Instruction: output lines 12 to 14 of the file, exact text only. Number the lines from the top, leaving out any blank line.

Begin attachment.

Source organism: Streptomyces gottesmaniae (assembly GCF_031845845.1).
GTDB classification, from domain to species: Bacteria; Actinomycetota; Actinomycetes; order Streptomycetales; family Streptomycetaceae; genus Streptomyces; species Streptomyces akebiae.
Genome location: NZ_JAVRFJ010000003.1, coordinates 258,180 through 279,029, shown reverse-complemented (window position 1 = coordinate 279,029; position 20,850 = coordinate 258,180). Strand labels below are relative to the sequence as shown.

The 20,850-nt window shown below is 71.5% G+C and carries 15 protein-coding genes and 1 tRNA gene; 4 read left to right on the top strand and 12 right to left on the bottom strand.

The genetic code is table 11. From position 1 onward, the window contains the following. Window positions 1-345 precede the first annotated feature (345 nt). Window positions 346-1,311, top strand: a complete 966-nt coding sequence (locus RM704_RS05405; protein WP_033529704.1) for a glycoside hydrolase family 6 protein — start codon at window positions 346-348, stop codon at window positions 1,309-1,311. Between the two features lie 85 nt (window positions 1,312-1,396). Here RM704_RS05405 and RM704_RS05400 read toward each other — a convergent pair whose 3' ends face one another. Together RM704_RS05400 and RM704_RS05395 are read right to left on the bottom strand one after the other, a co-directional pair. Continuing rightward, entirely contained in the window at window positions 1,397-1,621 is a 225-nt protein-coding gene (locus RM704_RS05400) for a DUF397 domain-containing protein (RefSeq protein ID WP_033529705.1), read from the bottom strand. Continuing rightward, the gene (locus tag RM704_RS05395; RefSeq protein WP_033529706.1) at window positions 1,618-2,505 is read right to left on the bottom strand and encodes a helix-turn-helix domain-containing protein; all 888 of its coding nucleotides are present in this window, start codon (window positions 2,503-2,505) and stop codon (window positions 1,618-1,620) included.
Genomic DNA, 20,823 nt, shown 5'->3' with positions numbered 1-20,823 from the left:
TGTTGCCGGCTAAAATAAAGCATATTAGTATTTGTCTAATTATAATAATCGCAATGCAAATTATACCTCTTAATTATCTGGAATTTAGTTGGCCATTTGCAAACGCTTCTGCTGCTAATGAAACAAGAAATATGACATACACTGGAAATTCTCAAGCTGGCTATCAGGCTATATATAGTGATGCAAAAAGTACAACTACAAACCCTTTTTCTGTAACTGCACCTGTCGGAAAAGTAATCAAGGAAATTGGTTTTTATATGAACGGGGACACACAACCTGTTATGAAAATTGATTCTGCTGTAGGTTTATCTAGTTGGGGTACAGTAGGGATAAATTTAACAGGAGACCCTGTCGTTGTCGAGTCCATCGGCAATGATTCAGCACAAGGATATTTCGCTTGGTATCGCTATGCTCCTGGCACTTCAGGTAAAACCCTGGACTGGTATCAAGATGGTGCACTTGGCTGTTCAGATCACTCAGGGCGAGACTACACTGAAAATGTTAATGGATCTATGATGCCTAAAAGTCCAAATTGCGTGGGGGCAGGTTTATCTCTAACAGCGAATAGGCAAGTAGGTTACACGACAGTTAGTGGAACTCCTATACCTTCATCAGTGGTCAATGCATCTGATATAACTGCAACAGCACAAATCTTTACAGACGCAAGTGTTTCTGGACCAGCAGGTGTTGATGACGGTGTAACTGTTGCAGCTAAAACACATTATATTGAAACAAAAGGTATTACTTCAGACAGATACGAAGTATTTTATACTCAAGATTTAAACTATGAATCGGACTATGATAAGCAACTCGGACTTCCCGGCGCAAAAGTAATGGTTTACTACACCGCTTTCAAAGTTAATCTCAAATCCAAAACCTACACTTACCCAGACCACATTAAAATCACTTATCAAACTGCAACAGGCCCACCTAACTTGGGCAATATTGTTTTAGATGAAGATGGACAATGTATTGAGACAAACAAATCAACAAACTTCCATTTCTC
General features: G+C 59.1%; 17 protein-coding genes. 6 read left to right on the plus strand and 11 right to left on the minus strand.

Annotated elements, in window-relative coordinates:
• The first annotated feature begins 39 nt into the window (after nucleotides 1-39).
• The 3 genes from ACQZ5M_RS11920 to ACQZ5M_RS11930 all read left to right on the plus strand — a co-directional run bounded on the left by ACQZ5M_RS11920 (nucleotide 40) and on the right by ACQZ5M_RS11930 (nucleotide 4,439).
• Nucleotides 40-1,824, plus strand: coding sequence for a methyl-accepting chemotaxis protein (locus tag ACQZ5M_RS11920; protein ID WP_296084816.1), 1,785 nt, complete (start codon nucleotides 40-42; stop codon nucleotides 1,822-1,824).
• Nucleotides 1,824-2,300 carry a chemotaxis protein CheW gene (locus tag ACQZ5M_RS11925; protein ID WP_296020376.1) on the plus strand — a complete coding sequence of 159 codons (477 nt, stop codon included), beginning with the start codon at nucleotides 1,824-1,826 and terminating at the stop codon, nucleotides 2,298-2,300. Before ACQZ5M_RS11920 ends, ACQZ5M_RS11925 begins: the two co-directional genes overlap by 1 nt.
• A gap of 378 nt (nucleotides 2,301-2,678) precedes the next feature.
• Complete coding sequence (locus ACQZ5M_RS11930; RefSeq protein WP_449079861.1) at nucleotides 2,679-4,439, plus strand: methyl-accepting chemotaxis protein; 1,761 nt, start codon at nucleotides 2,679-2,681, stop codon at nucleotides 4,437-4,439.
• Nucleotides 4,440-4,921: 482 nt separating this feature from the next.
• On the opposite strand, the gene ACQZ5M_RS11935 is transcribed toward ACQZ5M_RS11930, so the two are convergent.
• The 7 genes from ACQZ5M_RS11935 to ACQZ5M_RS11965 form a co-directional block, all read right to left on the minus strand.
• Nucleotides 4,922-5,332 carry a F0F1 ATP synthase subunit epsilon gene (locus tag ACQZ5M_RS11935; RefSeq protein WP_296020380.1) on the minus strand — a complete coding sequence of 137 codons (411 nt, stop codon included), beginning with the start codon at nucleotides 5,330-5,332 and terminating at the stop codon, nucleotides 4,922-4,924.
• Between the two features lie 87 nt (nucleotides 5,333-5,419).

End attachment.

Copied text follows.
• Nucleotides 40-1,824, plus strand: coding sequence for a methyl-accepting chemotaxis protein (locus tag ACQZ5M_RS11920; protein ID WP_296084816.1), 1,785 nt, complete (start codon nucleotides 40-42; stop codon nucleotides 1,822-1,824).
• Nucleotides 1,824-2,300 carry a chemotaxis protein CheW gene (locus tag ACQZ5M_RS11925; protein ID WP_296020376.1) on the plus strand — a complete coding sequence of 159 codons (477 nt, stop codon included), beginning with the start codon at nucleotides 1,824-1,826 and terminating at the stop codon, nucleotides 2,298-2,300. Before ACQZ5M_RS11920 ends, ACQZ5M_RS11925 begins: the two co-directional genes overlap by 1 nt.
• A gap of 378 nt (nucleotides 2,301-2,678) precedes the next feature.